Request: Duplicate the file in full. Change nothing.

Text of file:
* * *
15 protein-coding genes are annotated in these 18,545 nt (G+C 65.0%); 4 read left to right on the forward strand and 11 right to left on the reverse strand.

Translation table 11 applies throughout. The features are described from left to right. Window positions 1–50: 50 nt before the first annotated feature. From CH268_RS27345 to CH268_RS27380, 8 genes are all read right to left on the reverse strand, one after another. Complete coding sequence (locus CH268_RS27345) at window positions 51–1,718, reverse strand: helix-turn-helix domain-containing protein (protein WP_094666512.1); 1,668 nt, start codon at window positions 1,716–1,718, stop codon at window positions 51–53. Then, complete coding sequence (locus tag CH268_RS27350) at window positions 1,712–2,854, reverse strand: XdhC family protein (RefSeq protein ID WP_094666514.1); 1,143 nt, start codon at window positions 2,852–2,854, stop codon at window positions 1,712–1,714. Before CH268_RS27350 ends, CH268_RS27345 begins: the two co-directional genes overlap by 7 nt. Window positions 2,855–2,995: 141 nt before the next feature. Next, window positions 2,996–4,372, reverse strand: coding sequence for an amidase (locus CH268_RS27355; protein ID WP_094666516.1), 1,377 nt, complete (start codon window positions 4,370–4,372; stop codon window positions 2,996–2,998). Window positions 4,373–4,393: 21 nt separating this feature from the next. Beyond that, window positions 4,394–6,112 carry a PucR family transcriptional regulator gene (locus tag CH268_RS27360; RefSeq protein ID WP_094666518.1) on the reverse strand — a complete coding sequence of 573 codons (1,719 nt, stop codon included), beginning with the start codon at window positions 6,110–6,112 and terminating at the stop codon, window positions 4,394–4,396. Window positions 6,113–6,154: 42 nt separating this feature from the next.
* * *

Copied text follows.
15 protein-coding genes are annotated in these 18,545 nt (G+C 65.0%); 4 read left to right on the forward strand and 11 right to left on the reverse strand.

Translation table 11 applies throughout. The features are described from left to right. Window positions 1–50: 50 nt before the first annotated feature. From CH268_RS27345 to CH268_RS27380, 8 genes are all read right to left on the reverse strand, one after another. Complete coding sequence (locus CH268_RS27345) at window positions 51–1,718, reverse strand: helix-turn-helix domain-containing protein (protein WP_094666512.1); 1,668 nt, start codon at window positions 1,716–1,718, stop codon at window positions 51–53. Then, complete coding sequence (locus tag CH268_RS27350) at window positions 1,712–2,854, reverse strand: XdhC family protein (RefSeq protein ID WP_094666514.1); 1,143 nt, start codon at window positions 2,852–2,854, stop codon at window positions 1,712–1,714. Before CH268_RS27350 ends, CH268_RS27345 begins: the two co-directional genes overlap by 7 nt. Window positions 2,855–2,995: 141 nt before the next feature. Next, window positions 2,996–4,372, reverse strand: coding sequence for an amidase (locus CH268_RS27355; protein ID WP_094666516.1), 1,377 nt, complete (start codon window positions 4,370–4,372; stop codon window positions 2,996–2,998). Window positions 4,373–4,393: 21 nt separating this feature from the next. Beyond that, window positions 4,394–6,112 carry a PucR family transcriptional regulator gene (locus tag CH268_RS27360; RefSeq protein ID WP_094666518.1) on the reverse strand — a complete coding sequence of 573 codons (1,719 nt, stop codon included), beginning with the start codon at window positions 6,110–6,112 and terminating at the stop codon, window positions 4,394–4,396. Window positions 6,113–6,154: 42 nt separating this feature from the next.